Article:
Also in the third part of the popular “Cats & Dogs” series CATS & DOGS 3: PAWS UNITED! there is a meeting of talking cats and dogs on behalf of saving the (animal) world. But it seems as if the time for films about talking animals is over. We reveal more about this in our review.
OT: Cats & Dogs 3: Paws Unite (USA 2020)
There was a time when dogs and cats were enemies of each other. Over the years, both species have learned that life is better together than against each other. This also applies to dog Roger (original speaker: Max Greenfield) and cat Gwen (Melissa Rauch), two furry agents on an animal mission. But a dark, feathered adversary named Pablo (George Lopez) wants to revive the enmity between the two species so that people lose interest in their four-legged friends and instead bring birds, reptiles and other small animals into their homes. Roger and Gwen must thwart this sinister plan. But to do this they also need the support of master Max (Callum Seagram Airlie) and mistress Zoe (Sarah Giles)…
At the beginning of the new millennium, films about talking animals were somewhat popular. Back then, alongside the Eddie Murphy remake of “Dr. Dolittle” and its sequel “Dr. Dolittle 2” and the furry spy comedy “Cats & Dogs” in cinemas. Dogs and cats have to join forces to save the world together – the result was, let’s call it diplomatic, suitable for the masses. In this country, all of these films performed solidly at the box office; in the USA, the goodwill of viewers was sometimes even higher. The first “Cats & Dogs” film alone brought over $200 million into the box office with production costs of $60 million. With speaker power from Tobey Maguire, Alec Baldwin and Susan Sarandon, among others, it’s no wonder. The fact that the studio only commissioned a sequel eight years later, so that it only came to the screen nine years after part one, could have been one of the reasons why “Cats & Dogs 2 – The Revenge of Kitty Kahlohr” just hung and strangling was able to recoup its production costs.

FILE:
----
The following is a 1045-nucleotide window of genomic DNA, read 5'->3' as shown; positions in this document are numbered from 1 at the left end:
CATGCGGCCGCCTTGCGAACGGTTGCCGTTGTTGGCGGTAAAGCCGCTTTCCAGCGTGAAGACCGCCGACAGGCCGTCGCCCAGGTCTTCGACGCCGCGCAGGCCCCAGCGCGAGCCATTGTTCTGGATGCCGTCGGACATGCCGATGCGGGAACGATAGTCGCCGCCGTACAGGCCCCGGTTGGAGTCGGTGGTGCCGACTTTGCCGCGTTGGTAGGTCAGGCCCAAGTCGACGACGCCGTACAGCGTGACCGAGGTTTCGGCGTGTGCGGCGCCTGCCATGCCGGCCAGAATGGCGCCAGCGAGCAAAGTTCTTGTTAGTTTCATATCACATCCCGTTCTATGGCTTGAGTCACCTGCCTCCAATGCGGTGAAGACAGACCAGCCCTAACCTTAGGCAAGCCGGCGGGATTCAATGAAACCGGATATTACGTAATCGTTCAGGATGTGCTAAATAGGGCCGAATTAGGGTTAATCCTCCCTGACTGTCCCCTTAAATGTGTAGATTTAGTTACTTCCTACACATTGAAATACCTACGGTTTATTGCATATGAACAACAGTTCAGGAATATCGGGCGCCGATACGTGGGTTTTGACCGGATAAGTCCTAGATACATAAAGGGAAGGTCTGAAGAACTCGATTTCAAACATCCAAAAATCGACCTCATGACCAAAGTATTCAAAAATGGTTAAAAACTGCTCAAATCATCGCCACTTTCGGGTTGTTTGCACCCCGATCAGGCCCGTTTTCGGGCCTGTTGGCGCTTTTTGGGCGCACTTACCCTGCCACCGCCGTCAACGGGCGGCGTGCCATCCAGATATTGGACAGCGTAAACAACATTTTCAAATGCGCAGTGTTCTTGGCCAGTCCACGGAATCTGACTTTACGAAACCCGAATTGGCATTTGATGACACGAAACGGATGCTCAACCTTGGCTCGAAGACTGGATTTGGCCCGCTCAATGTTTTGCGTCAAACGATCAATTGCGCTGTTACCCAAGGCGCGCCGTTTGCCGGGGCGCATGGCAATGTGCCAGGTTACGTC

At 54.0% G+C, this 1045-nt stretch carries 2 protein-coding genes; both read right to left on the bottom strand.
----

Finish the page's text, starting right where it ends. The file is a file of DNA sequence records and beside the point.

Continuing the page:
The four-legged friends come up with a plan to save the world.
The second sequel “Cats & Dogs 3 – Paws United!”, which is now appearing ten years later (this time without any star participation in front of or behind the scenes), is confirmed after the Robert Downey Jr. reissue of “Dr. Dolittle” unfortunately suggests that the time for films about talking animals is no longer in keeping with the zeitgeist. Director Sean McNamara is in charge (“Soul Surfer”) and screenwriter Scott Bindlay (whose works include the third-rate animated film sequels “Operation Nutcracker 2 and 3”) make every effort to adapt the world of four-legged friends to the standards of today’s teenage world. Do the kids spend all their time on their smartphones? Why not put some in the animals’ paws too… Human communication is (almost) only done online? Why not let the animals cooperate with each other via screens and headsets… Virtual reality glasses are the new hot shit with kids? So why not try out what the animals can do with it… Certainly the “Cats & Dogs” films, in their genre positioning as animal spy film parodies, have always been full of technical gimmicks, but this time hardly a scene goes by without the four-legged friends stare at a screen.
“Today’s kids are on their smartphones all the time? Why not put some in the paws of the animals too… Human communication now only takes place online? Why not let the animals cooperate with each other via screens and headsets… Virtual reality glasses are the new hot shit? So why not try out what the animals can do with it…”
With so much digital communication, the actual plot almost falls behind, which is also due to the fact that “Cats & Dogs 3” has such a lifeless production that every photo love story in BRAVO exudes more dynamism. In rigid shot-counter-shot image sequences, you can see the dog and cat talking to each other (the animation of the moving mouths is at least really good, although generally hardly contemporary), performing small tricks and then running out of the picture. The individual scenes are so choppy that there is never a flow of scenes. This may certainly be due to the difficult shooting with the animals – in the end credits you get some exciting insights from the set. You can also notice this in the fact that the sequences that focus on the people seem a bit more fluid overall. Unfortunately, the animals take up a much larger space than the bipeds, so this lack of craftsmanship is very significant. And the subplot surrounding Max, who is trained by his mother to become a tennis professional, and his ever-growing sympathy for his music-loving neighbor Zoe, is only partially entertaining in its predictability and lack of tension. After all: a feathered villain with fantasies of omnipotence is something new…
Teenager Zoe (Sarah Giles) would like to be a musician. However, her father is against it.
Conclusion: The time for films about talking animals is over. No film illustrates this fact better than the carelessly dumbed down “Cats & Dogs 3: Paws United!”
“Cats & Dogs 3: Paws United!” can be seen in USA cinemas from June 24th.